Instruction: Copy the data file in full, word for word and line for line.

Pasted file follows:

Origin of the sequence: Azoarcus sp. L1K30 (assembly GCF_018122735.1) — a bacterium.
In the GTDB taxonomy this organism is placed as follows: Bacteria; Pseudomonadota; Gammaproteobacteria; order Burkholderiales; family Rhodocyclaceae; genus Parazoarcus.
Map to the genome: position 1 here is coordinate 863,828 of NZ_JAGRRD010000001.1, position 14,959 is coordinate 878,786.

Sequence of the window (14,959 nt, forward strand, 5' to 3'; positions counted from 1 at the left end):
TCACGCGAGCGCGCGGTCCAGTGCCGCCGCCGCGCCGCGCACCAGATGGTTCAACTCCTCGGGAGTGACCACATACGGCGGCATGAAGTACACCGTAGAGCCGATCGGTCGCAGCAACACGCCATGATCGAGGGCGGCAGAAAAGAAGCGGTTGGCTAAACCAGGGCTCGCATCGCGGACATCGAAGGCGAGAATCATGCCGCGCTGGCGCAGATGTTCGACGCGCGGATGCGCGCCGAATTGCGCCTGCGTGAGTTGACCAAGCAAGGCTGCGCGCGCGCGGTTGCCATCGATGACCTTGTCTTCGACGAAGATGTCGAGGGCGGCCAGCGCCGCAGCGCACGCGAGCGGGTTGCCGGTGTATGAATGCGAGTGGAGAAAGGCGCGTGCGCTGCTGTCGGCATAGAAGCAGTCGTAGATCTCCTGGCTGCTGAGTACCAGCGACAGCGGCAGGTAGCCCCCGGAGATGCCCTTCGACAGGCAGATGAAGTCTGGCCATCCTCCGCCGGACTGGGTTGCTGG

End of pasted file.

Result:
Origin of the sequence: Azoarcus sp. L1K30 (assembly GCF_018122735.1) — a bacterium.
In the GTDB taxonomy this organism is placed as follows: Bacteria; Pseudomonadota; Gammaproteobacteria; order Burkholderiales; family Rhodocyclaceae; genus Parazoarcus.
Map to the genome: position 1 here is coordinate 863,828 of NZ_JAGRRD010000001.1, position 14,959 is coordinate 878,786.

Sequence of the window (14,959 nt, forward strand, 5' to 3'; positions counted from 1 at the left end):
TCACGCGAGCGCGCGGTCCAGTGCCGCCGCCGCGCCGCGCACCAGATGGTTCAACTCCTCGGGAGTGACCACATACGGCGGCATGAAGTACACCGTAGAGCCGATCGGTCGCAGCAACACGCCATGATCGAGGGCGGCAGAAAAGAAGCGGTTGGCTAAACCAGGGCTCGCATCGCGGACATCGAAGGCGAGAATCATGCCGCGCTGGCGCAGATGTTCGACGCGCGGATGCGCGCCGAATTGCGCCTGCGTGAGTTGACCAAGCAAGGCTGCGCGCGCGCGGTTGCCATCGATGACCTTGTCTTCGACGAAGATGTCGAGGGCGGCCAGCGCCGCAGCGCACGCGAGCGGGTTGCCGGTGTATGAATGCGAGTGGAGAAAGGCGCGTGCGCTGCTGTCGGCATAGAAGCAGTCGTAGATCTCCTGGCTGCTGAGTACCAGCGACAGCGGCAGGTAGCCCCCGGAGATGCCCTTCGACAGGCAGATGAAGTCTGGCCATCCTCCGCCGGACTGGGTTGCTGG